1) The identity v fairness rhetoric. The starting point must be identity, asserted Robert, as political structures must reflect this. Like Giuseppe Garibaldi, Robert stated that (as someone born in England) he did not wish to become a “foreigner in my own country”.
Robert Brown: Would an independent Scotland be able to
control its own destiny?
2) The assertion that independence would provide more powers and greater control of our own destiny does not sit comfortably with continued control of the pound and fiscal levers by powers outwith Scotland. This is a permanent decision and a Scandinavian outcome cannot be guaranteed.

In response Blair confirmed that identity is part of the debate but is not the central issue. In Catalonia language and culture are very much front and centre but this is not driving the case in Scotland. Ethnicity is not an issue; the SNP have always been civic rather than ethnic nationalists. As for the currency debate, would Scotland be able to pursue a non neo-liberal approach? There are correlations between fiscal policy (which can remain quite distinct from what the rest of the UK does) and social policy. The Euro, while faring badly in the disparate economies of Southern Europe, has actually done well in Northern Europe and has demonstrated that it is likely that countries in monetary unions with not altogether dissimilar economies can have very different social policies. He ended by quoting Alistair Darling as being supportive of the retention of the pound as “logical”.

All in all, it was a good natured and sober-minded discussion, with the respectful exchanges between Robert Brown and Blair Jenkins a welcome reminder that this debate can and should be rescued from the shrill negativity and entrenched tribalism that have characterised it to date. It was also surprising to see so many independence-sympathetic Liberal Democrats in attendance.

Assessing the impact of coalition politics

After a break for lunch, Robert Brown facilitated a group discussion on the successes of coalition – and its less positive effects. He was also keen to spend time suggesting ways of moving forward. While there was widespread recognition of what Liberal Democrats have achieved in coalition there was also wide concern about its legacy and in particular the electoral impact of a combination of poor decision making, a loss of trust, a leadership at federal level perceived to be out of touch, and the effect of welfare reform. There was a range of contributions from members present, although they can be generally characterised as combining negative perceptions of some elements of our performance in government with a cautious optimism that the party can be rebuilt.

Rebuilding the party

This led into a presentation by Craig Harrow, the convenor of the Scottish Liberal Democrats, who advocated ways of “building the party through to 2017”. He stared by quoting Nick Clegg on the dangers of “impotence, irrelevance and decline”, and by affirming that in Willie Rennie the Scottish party had a “great leader, a great campaigner and someone who will take on these issues surrounding the coalition.” He then made the following points:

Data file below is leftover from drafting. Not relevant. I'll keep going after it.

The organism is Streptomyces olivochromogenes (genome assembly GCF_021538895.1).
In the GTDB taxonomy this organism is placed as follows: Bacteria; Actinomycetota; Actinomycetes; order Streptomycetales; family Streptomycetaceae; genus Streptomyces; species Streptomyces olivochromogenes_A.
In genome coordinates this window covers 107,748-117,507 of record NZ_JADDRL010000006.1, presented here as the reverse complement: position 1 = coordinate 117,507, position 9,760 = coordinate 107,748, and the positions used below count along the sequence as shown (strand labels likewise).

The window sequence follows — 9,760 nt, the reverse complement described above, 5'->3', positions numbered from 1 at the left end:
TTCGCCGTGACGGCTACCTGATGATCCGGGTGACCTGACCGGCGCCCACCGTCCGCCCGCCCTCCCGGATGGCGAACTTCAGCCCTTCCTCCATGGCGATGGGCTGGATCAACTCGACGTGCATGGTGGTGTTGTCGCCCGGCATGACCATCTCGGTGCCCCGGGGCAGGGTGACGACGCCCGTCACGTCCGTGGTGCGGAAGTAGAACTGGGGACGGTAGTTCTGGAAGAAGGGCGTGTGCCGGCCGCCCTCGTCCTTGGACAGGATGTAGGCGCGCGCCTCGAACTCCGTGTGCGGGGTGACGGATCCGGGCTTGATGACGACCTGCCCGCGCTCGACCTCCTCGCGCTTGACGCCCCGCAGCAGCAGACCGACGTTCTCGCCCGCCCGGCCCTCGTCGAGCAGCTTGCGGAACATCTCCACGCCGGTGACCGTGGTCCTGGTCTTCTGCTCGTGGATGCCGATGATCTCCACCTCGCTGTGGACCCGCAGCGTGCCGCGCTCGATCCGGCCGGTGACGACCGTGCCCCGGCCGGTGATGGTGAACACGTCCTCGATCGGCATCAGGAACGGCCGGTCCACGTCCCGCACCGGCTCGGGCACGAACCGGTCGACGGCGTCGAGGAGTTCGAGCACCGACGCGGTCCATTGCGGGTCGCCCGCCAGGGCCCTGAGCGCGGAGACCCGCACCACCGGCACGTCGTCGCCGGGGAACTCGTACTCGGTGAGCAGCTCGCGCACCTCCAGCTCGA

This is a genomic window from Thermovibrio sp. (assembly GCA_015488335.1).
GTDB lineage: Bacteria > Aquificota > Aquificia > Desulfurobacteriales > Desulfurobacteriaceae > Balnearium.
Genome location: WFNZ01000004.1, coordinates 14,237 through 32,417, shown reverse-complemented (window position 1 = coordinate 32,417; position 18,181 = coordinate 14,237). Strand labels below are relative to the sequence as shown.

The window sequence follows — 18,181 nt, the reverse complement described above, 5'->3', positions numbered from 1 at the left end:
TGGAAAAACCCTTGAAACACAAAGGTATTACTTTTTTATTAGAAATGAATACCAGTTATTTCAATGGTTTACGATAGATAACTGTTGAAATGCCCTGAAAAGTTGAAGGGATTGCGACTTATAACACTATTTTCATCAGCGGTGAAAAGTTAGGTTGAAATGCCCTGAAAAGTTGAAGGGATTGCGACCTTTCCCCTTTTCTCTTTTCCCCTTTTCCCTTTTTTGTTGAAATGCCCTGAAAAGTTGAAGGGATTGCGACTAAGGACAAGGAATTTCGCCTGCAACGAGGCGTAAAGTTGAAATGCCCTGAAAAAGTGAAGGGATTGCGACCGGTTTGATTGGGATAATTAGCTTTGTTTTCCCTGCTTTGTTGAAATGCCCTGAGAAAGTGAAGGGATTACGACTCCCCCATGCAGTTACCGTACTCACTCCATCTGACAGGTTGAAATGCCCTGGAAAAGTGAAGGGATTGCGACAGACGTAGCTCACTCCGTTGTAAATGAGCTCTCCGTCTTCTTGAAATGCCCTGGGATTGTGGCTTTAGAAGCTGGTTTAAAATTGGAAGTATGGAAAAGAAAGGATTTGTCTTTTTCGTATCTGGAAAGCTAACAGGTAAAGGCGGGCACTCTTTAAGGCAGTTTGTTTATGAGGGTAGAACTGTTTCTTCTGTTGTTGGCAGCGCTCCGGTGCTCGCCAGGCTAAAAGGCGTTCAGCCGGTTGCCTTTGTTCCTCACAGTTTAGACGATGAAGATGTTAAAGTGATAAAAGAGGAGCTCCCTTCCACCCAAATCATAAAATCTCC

The bedroom tax is “not good in any form”.
Clegg’s apology on tuition fees should have come sooner.
Inevitably the Scottish party is tainted by association with the Conservative Party.
Not only do we have fewer MSPs and councillors, we now also have fewer aspiring candidates.
We have suffered a 25% loss of membership since June 2010.

Having stated clearly our current predicament and briefly considered the reasons for it, Craig moved on to the elections ahead and what our targets are. In the European elections of 2014 it is vital to ensure George Lyon is re-elected. (I agree; losing our only MSP – and a very good one at that – would be as bad if not worse than the catastrophe of 2011). In 2015 we must aim to hold everything we currently have – there is no point is considering potential “sacrifices”. The aim for the Holyrood elections of 2016 should be to increase our representation into double figures while in respect to the local election of the following year we need to be looking at using them to increase our activist base.

Craig focused on the needs to increase membership, as well as revenues and resources. But how is this achieved?
Craig Harrow: bedroom tax "is not good in any form"

He said a priority for the party was to “win the [independence] referendum convincingly” – I suspect forgetting that the AV referendum proves that a heavy defeat for constitutional change sets back the cause of any further change significantly as it will be interpreted (by Labour and the Tories at least) as confirming overwhelming support for the status quo. He stated that being part of Better Together brings great benefits to the Liberal Democrats, not least in the form of data collection.

There is the need to develop liberal messages and deliver liberal values said Craig, for a moment reverting to Nick Clegg’s management speak. Fortunately he was soon back on track.  He spoke of the need to professionalise membership practices (something I’d discussed earlier in the day with a membership secretary). Craig was not afraid to admit we have done things badly – we are not sufficiently welcoming; when people leave the party, we don’t thank them for their contribution; we haven’t shown sufficiently that we’re distinctive and different. The way we treat people in a difficult place is vitally important.